Amazing what a decorator can do with some musty old bones (via Capuchin Crypt postcard)

Some years ago the Monks were forced to pack up and move to their current location, and instead of leaving their dead brethren behind, they dug them up and creatively stored the bones. The effect is not as haunting as it is pleasing, except in the last room, which contains a masterpiece of three skeletons, an hourglass, and a sign sketched out in bone that in English means: “As you are now, we once were. As we are, you will soon be.”

I visited these four locations in my travels and I hope that when you visit these cities you will remember to step off the beaten path ever so slightly. Take a few hours away from the Louvre, the Vatican, the Hermitage or Jake’s Philadelphia Cheese Steaks and go see these other, less appetizing, but no less fascinating places.


Many of these institutions make it easy to experience their collections from the comfort of your own home, or at least get a taste of the grotesque, through virtual tours. So, don’t be shy and check out the links below.

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  1. I suspected that the method used by Honoré Fragonard may have been similar to plastination by coating the tissue and injecting it with a preservative, as can be seen by the amazingly well kept shape of the veins in the horse. If you look on the museum’s website it explains that he used injections and coatings of wax to achieve the effect, much like the use of plastic in modern techniques.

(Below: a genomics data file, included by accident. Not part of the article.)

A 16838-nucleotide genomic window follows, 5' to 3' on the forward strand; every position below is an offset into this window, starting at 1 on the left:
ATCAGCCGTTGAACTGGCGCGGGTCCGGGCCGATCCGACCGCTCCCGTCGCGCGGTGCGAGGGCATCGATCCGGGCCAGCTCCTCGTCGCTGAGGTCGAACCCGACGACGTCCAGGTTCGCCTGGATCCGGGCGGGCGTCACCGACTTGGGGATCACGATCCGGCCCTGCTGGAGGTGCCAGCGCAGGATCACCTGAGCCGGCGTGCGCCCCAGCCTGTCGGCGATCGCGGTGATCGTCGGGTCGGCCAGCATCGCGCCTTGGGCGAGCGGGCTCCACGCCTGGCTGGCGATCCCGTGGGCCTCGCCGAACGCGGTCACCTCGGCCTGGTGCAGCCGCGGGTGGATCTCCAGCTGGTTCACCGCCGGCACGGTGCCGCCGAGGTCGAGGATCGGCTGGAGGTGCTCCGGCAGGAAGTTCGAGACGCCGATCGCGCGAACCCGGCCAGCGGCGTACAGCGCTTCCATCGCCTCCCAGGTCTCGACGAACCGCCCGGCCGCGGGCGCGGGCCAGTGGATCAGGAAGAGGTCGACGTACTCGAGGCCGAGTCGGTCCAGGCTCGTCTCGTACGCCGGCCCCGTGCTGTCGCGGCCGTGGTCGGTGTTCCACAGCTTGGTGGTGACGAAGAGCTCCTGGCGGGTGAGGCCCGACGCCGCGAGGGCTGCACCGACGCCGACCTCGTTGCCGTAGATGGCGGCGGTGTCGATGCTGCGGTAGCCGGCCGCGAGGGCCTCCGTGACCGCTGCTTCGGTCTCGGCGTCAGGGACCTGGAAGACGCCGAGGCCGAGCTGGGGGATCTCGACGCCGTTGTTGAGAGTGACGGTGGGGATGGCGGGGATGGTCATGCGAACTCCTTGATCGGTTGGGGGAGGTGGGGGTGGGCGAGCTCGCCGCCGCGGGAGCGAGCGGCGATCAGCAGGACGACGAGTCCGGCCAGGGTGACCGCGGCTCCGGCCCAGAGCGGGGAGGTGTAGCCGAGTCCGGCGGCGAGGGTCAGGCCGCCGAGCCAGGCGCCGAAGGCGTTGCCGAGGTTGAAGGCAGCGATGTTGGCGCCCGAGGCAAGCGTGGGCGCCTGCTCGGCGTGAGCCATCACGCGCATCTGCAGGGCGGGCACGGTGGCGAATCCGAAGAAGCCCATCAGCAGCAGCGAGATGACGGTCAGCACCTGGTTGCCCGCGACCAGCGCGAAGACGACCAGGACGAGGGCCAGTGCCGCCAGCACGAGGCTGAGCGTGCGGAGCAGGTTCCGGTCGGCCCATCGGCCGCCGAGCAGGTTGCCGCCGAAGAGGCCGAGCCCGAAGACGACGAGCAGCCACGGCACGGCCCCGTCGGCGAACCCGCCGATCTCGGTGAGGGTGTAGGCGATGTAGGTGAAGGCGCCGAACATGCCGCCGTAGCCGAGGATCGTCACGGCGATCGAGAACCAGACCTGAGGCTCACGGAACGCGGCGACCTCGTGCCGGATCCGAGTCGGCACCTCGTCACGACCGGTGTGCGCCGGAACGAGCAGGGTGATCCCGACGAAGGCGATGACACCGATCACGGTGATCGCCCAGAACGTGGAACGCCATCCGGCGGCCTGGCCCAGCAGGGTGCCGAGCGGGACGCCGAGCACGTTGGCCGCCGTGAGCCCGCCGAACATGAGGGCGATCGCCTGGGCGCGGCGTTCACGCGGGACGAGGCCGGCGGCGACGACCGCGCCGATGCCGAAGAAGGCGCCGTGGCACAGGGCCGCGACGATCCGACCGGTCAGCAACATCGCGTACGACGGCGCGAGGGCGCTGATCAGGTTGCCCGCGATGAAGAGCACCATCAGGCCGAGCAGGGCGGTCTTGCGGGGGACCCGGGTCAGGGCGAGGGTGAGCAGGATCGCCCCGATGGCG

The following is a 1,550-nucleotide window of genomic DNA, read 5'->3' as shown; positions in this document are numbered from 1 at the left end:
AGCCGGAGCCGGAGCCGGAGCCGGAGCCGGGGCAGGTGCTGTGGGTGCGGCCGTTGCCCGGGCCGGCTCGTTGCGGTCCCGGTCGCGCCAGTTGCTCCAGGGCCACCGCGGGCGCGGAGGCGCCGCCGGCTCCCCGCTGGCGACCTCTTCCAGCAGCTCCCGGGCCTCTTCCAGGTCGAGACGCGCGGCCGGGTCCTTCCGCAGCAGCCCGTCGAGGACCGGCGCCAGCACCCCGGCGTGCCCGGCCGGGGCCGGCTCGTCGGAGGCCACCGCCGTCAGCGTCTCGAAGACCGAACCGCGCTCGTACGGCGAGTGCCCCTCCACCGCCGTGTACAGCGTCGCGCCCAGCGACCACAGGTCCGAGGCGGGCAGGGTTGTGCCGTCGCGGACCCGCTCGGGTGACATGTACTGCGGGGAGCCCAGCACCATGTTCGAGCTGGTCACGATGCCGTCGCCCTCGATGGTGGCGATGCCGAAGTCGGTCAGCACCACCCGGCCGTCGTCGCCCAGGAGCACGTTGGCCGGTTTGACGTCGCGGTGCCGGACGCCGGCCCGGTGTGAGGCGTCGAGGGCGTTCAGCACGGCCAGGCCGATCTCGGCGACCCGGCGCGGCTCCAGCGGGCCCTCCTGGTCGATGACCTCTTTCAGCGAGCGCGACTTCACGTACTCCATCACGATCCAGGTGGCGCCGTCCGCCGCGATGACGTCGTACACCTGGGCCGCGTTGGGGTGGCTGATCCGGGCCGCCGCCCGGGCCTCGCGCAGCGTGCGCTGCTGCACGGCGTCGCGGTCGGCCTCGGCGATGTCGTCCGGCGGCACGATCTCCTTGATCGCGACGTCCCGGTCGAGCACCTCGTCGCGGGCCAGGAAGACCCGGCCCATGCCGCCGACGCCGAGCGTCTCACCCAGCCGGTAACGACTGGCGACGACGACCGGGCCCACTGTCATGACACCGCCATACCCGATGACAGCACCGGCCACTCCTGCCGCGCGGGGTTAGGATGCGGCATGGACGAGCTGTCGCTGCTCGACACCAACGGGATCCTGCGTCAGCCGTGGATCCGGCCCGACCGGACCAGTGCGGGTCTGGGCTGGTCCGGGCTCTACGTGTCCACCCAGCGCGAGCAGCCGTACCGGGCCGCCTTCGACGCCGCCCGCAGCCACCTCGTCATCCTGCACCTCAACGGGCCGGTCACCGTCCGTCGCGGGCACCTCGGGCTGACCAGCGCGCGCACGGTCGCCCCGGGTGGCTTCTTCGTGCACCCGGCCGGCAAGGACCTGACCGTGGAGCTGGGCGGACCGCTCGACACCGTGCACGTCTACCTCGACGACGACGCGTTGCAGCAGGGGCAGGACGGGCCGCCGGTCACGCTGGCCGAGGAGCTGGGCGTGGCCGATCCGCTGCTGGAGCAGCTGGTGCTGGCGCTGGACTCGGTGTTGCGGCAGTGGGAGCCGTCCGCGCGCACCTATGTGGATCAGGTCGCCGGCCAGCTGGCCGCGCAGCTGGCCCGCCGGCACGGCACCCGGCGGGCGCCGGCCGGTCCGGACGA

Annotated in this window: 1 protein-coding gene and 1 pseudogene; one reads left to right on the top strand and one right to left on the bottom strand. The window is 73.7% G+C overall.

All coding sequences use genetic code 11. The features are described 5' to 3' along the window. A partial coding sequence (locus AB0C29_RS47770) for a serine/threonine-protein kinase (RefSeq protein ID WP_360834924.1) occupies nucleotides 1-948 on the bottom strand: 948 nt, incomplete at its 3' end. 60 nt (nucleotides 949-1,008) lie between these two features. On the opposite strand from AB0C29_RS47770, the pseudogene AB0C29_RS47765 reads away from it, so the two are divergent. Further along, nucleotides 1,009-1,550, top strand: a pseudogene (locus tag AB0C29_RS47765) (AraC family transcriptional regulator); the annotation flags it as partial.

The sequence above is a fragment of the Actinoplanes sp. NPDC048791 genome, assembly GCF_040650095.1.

Also Fibrodysplasia Ossificans Progressiva isn’t bone protrusions through muscle and skin, it is actually the soft tissue turning into bone. The horrific nature of this is well seen in skeletons of its victims where muscle has been ossified and permanently frozen in place.

    That last place looks genuinely amazing, I have seen that quote before, I think it’s from a medieval poem/song called the Dance of Death which tells of a party going astray on horseback and coming across skeletons singing those lines and dancing in the forest.

    • eatthelemons
    • July 21st, 2010

    Thanks for the comment :) I think you’re right in terms of Fragonard’s technique being similar to plastination, but since they didn’t have plastic around and wax can only do so much, they still haven’t worked out what injections he used to preserve the tissues.

    Thanks for the amendment on my description of the disease, though I didn’t mention that it went through skin, just that it took over muscles, tendons, etc.

    Of all these places, Kunstkammer in St. Petersburg was the most unbelievable, but the Bone Chapel is pretty breath taking. I’d love to read that story you mentioned. I’ll see if Google provides.